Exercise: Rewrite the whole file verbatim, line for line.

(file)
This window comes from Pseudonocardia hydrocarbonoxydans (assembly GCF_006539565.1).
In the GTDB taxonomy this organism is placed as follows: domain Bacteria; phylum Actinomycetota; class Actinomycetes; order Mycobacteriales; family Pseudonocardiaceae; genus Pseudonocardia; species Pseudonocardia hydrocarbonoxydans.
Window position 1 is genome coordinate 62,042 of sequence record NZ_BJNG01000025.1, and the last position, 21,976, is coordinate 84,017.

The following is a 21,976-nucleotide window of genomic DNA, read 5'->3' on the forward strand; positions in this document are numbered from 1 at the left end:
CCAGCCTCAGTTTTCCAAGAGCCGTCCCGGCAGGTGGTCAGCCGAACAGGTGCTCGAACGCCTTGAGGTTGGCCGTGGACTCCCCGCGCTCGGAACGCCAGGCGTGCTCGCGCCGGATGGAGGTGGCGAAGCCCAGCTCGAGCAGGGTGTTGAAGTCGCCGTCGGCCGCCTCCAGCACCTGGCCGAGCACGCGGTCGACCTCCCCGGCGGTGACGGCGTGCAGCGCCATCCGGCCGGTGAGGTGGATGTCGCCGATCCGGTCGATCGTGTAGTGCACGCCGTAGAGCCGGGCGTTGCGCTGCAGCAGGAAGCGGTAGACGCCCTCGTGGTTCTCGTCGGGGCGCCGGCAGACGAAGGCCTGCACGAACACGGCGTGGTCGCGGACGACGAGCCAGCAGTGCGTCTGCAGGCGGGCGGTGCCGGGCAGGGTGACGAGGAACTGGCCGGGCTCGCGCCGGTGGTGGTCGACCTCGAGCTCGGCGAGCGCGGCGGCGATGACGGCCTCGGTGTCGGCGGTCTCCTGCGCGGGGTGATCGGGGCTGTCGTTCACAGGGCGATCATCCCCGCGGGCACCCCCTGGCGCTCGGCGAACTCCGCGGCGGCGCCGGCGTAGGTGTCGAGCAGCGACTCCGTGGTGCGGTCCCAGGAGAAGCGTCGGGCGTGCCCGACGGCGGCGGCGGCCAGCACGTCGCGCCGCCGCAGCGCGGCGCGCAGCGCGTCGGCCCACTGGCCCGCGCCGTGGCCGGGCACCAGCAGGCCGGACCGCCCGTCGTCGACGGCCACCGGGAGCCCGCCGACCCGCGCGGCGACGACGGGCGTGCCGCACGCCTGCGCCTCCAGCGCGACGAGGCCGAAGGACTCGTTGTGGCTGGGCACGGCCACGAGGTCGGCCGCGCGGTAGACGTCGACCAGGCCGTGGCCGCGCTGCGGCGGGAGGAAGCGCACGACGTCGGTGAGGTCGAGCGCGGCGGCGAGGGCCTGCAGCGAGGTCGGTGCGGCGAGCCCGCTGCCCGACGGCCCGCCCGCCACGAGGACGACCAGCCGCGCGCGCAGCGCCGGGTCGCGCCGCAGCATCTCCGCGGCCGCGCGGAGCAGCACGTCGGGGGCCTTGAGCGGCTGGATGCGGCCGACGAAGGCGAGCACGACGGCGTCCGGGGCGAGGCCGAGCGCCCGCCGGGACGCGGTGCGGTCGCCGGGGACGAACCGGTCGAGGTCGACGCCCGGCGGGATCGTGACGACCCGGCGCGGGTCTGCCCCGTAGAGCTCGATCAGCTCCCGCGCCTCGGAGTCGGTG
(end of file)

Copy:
This window comes from Pseudonocardia hydrocarbonoxydans (assembly GCF_006539565.1).
In the GTDB taxonomy this organism is placed as follows: domain Bacteria; phylum Actinomycetota; class Actinomycetes; order Mycobacteriales; family Pseudonocardiaceae; genus Pseudonocardia; species Pseudonocardia hydrocarbonoxydans.
Window position 1 is genome coordinate 62,042 of sequence record NZ_BJNG01000025.1, and the last position, 21,976, is coordinate 84,017.

The following is a 21,976-nucleotide window of genomic DNA, read 5'->3' on the forward strand; positions in this document are numbered from 1 at the left end:
CCAGCCTCAGTTTTCCAAGAGCCGTCCCGGCAGGTGGTCAGCCGAACAGGTGCTCGAACGCCTTGAGGTTGGCCGTGGACTCCCCGCGCTCGGAACGCCAGGCGTGCTCGCGCCGGATGGAGGTGGCGAAGCCCAGCTCGAGCAGGGTGTTGAAGTCGCCGTCGGCCGCCTCCAGCACCTGGCCGAGCACGCGGTCGACCTCCCCGGCGGTGACGGCGTGCAGCGCCATCCGGCCGGTGAGGTGGATGTCGCCGATCCGGTCGATCGTGTAGTGCACGCCGTAGAGCCGGGCGTTGCGCTGCAGCAGGAAGCGGTAGACGCCCTCGTGGTTCTCGTCGGGGCGCCGGCAGACGAAGGCCTGCACGAACACGGCGTGGTCGCGGACGACGAGCCAGCAGTGCGTCTGCAGGCGGGCGGTGCCGGGCAGGGTGACGAGGAACTGGCCGGGCTCGCGCCGGTGGTGGTCGACCTCGAGCTCGGCGAGCGCGGCGGCGATGACGGCCTCGGTGTCGGCGGTCTCCTGCGCGGGGTGATCGGGGCTGTCGTTCACAGGGCGATCATCCCCGCGGGCACCCCCTGGCGCTCGGCGAACTCCGCGGCGGCGCCGGCGTAGGTGTCGAGCAGCGACTCCGTGGTGCGGTCCCAGGAGAAGCGTCGGGCGTGCCCGACGGCGGCGGCGGCCAGCACGTCGCGCCGCCGCAGCGCGGCGCGCAGCGCGTCGGCCCACTGGCCCGCGCCGTGGCCGGGCACCAGCAGGCCGGACCGCCCGTCGTCGACGGCCACCGGGAGCCCGCCGACCCGCGCGGCGACGACGGGCGTGCCGCACGCCTGCGCCTCCAGCGCGACGAGGCCGAAGGACTCGTTGTGGCTGGGCACGGCCACGAGGTCGGCCGCGCGGTAGACGTCGACCAGGCCGTGGCCGCGCTGCGGCGGGAGGAAGCGCACGACGTCGGTGAGGTCGAGCGCGGCGGCGAGGGCCTGCAGCGAGGTCGGTGCGGCGAGCCCGCTGCCCGACGGCCCGCCCGCCACGAGGACGACCAGCCGCGCGCGCAGCGCCGGGTCGCGCCGCAGCATCTCCGCGGCCGCGCGGAGCAGCACGTCGGGGGCCTTGAGCGGCTGGATGCGGCCGACGAAGGCGAGCACGACGGCGTCCGGGGCGAGGCCGAGCGCCCGCCGGGACGCGGTGCGGTCGCCGGGGACGAACCGGTCGAGGTCGACGCCCGGCGGGATCGTGACGACCCGGCGCGGGTCTGCCCCGTAGAGCTCGATCAGCTCCCGCGCCTCGGAGTCGGTG